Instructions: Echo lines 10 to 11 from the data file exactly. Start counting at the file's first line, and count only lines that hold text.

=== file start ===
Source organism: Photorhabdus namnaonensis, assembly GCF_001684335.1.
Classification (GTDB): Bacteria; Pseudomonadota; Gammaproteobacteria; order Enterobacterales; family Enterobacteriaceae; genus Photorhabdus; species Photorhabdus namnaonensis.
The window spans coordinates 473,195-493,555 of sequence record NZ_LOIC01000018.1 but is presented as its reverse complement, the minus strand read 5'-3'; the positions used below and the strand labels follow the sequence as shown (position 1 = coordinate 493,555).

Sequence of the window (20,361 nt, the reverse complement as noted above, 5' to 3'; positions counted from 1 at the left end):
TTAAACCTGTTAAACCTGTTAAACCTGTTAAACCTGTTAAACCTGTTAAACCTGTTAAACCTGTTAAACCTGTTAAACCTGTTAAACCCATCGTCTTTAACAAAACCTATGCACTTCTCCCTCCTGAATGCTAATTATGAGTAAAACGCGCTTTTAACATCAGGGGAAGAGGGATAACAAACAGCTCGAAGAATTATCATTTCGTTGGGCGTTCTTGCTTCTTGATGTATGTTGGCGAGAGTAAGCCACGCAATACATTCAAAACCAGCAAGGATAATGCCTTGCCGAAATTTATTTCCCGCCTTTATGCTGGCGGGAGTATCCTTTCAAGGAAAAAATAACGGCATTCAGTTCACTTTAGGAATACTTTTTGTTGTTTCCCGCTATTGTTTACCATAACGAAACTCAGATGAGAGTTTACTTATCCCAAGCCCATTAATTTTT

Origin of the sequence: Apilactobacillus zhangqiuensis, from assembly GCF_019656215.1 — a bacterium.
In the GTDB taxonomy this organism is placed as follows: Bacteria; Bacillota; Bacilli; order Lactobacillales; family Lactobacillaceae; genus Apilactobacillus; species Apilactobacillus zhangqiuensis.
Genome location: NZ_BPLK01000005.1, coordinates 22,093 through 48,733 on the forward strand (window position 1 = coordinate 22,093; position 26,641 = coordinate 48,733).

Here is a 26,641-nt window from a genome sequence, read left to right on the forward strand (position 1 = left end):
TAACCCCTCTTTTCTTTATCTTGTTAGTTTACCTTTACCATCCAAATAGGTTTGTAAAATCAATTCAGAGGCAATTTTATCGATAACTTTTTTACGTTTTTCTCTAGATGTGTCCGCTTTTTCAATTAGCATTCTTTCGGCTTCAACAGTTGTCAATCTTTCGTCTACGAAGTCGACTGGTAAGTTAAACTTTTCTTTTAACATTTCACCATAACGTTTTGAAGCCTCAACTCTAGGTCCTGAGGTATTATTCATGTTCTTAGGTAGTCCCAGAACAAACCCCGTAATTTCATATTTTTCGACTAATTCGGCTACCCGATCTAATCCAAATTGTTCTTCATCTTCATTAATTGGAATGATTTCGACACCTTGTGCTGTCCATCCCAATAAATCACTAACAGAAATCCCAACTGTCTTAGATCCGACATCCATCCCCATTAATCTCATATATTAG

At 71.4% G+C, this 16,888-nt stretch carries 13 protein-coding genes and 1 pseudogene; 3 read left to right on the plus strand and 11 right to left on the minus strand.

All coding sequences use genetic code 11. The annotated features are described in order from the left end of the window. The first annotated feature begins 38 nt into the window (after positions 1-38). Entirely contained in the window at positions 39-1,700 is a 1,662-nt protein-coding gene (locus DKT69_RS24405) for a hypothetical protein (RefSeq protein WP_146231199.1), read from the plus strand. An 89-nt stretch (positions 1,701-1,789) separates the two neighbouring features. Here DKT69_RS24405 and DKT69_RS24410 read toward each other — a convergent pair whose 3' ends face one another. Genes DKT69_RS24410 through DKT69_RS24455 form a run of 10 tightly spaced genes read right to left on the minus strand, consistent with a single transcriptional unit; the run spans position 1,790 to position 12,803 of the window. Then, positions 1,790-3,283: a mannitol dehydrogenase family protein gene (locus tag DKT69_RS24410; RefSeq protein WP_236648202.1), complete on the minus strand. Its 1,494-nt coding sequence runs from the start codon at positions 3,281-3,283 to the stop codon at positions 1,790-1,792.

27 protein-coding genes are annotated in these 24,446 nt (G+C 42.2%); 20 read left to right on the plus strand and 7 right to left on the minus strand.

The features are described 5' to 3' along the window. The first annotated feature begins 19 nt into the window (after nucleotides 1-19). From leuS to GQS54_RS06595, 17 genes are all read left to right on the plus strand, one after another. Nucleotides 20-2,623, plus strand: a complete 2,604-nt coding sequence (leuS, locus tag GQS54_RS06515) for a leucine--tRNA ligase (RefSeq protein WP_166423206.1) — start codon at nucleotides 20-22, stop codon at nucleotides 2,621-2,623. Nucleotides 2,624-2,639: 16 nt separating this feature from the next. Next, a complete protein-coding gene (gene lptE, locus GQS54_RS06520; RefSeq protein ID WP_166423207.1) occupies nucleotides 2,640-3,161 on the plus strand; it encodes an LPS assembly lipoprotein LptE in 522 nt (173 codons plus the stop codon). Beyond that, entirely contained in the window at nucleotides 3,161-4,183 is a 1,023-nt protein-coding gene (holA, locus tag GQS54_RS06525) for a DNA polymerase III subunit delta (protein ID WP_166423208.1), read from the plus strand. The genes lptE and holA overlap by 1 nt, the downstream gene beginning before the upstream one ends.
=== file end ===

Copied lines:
TAACCCCTCTTTTCTTTATCTTGTTAGTTTACCTTTACCATCCAAATAGGTTTGTAAAATCAATTCAGAGGCAATTTTATCGATAACTTTTTTACGTTTTTCTCTAGATGTGTCCGCTTTTTCAATTAGCATTCTTTCGGCTTCAACAGTTGTCAATCTTTCGTCTACGAAGTCGACTGGTAAGTTAAACTTTTCTTTTAACATTTCACCATAACGTTTTGAAGCCTCAACTCTAGGTCCTGAGGTATTATTCATGTTCTTAGGTAGTCCCAGAACAAACCCCGTAATTTCATATTTTTCGACTAATTCGGCTACCCGATCTAATCCAAATTGTTCTTCATCTTCATTAATTGGAATGATTTCGACACCTTGTGCTGTCCATCCCAATAAATCACTAACAGAAATCCCAACTGTCTTAGATCCGACATCCATCCCCATTAATCTCATATATTAG

At 71.4% G+C, this 16,888-nt stretch carries 13 protein-coding genes and 1 pseudogene; 3 read left to right on the plus strand and 11 right to left on the minus strand.